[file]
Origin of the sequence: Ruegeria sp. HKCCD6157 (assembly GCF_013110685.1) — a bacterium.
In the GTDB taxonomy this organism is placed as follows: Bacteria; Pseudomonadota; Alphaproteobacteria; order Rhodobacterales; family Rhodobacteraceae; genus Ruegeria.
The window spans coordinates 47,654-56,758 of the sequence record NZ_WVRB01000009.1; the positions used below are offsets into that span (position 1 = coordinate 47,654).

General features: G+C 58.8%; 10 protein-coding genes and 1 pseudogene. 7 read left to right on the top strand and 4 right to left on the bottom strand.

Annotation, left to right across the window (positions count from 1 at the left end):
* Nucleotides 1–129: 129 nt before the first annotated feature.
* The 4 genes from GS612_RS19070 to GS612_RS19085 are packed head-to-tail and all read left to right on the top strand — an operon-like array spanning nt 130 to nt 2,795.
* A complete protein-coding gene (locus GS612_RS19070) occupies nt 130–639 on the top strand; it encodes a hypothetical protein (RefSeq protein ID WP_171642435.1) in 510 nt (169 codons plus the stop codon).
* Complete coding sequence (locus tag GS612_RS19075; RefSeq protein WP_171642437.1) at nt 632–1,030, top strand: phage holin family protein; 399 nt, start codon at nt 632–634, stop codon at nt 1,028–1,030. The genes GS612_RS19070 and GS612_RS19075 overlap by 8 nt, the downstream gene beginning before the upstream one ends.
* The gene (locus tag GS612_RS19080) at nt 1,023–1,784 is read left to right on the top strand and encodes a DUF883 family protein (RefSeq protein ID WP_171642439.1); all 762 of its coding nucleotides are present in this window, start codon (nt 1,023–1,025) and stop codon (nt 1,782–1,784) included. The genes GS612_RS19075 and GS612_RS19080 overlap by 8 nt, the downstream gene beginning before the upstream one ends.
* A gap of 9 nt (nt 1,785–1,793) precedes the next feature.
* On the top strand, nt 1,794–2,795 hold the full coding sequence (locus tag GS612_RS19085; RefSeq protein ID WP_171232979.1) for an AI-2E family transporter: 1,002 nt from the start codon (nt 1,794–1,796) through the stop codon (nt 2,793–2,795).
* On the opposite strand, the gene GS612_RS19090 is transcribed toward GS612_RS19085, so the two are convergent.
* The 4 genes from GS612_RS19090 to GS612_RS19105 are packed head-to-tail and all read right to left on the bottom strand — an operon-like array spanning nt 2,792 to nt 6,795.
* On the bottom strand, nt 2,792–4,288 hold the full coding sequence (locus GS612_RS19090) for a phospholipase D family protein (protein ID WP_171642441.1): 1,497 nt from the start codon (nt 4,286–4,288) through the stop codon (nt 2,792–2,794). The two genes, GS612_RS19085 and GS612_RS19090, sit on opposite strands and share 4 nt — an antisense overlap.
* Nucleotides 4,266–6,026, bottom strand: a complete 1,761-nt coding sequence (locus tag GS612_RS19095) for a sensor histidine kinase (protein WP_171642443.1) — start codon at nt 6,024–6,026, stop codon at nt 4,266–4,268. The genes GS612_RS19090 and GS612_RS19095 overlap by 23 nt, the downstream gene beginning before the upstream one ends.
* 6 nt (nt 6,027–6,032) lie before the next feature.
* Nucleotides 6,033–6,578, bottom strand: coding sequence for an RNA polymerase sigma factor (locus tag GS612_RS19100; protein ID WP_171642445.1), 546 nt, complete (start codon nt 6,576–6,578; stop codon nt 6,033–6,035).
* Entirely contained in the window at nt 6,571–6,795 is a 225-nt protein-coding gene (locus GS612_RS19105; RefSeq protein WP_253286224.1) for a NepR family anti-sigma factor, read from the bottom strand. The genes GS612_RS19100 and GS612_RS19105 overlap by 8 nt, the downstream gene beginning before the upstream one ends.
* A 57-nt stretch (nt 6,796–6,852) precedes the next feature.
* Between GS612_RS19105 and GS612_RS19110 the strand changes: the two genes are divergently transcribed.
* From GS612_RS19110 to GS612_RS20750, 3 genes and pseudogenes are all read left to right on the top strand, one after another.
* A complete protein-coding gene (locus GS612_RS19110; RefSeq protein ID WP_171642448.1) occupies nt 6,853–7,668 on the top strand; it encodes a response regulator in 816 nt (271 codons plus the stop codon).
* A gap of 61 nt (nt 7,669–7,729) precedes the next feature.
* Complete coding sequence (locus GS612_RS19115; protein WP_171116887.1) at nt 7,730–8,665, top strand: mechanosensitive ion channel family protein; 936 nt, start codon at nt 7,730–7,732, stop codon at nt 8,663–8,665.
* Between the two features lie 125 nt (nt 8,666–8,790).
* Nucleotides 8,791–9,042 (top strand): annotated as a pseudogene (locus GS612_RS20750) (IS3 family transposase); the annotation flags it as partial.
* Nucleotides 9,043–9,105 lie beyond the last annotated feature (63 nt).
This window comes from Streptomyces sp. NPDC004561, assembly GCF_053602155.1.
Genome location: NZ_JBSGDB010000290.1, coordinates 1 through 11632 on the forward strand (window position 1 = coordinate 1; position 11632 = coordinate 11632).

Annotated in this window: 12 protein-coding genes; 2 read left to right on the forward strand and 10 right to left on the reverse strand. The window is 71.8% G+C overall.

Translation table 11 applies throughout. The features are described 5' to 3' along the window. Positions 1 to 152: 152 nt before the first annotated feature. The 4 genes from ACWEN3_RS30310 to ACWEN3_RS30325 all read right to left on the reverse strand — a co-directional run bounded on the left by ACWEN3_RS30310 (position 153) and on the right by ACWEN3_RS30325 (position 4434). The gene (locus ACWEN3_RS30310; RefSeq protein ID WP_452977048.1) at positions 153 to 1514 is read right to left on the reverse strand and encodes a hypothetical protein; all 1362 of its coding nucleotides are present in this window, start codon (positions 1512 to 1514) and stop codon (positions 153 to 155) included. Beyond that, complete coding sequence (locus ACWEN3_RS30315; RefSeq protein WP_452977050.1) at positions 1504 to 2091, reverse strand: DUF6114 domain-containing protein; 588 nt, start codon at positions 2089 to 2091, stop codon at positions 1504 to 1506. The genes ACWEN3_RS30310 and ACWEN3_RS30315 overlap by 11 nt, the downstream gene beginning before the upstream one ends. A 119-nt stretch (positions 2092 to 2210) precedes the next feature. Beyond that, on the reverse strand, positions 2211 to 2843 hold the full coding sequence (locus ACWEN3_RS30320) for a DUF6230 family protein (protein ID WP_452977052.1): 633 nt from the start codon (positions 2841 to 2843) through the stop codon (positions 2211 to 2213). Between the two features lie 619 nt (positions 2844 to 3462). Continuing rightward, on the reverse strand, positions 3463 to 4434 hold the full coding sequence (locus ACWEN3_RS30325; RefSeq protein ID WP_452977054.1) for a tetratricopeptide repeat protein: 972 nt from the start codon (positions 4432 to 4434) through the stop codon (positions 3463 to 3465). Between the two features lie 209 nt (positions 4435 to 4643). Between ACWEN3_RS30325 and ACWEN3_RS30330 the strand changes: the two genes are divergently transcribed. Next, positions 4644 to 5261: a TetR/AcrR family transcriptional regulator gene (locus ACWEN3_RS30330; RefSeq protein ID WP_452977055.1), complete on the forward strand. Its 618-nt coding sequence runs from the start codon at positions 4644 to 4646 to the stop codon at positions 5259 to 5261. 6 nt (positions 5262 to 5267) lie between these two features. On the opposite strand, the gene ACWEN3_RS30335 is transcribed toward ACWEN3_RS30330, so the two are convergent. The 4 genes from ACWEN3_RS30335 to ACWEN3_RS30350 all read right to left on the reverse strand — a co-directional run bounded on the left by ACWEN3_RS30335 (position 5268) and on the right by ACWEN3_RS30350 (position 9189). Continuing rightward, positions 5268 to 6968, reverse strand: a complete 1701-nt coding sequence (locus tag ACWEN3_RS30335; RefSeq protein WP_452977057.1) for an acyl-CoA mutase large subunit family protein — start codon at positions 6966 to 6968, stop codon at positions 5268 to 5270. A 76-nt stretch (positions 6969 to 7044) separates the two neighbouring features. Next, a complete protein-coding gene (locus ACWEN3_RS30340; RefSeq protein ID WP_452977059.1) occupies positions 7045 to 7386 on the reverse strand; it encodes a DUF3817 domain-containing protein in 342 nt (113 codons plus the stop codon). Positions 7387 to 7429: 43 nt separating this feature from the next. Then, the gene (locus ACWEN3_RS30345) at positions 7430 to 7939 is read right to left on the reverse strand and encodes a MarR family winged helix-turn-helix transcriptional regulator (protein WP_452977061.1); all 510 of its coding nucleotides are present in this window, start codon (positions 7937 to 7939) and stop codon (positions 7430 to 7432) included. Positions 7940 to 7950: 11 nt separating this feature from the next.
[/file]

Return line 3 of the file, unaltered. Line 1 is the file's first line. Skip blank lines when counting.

The window spans coordinates 47,654-56,758 of the sequence record NZ_WVRB01000009.1; the positions used below are offsets into that span (position 1 = coordinate 47,654).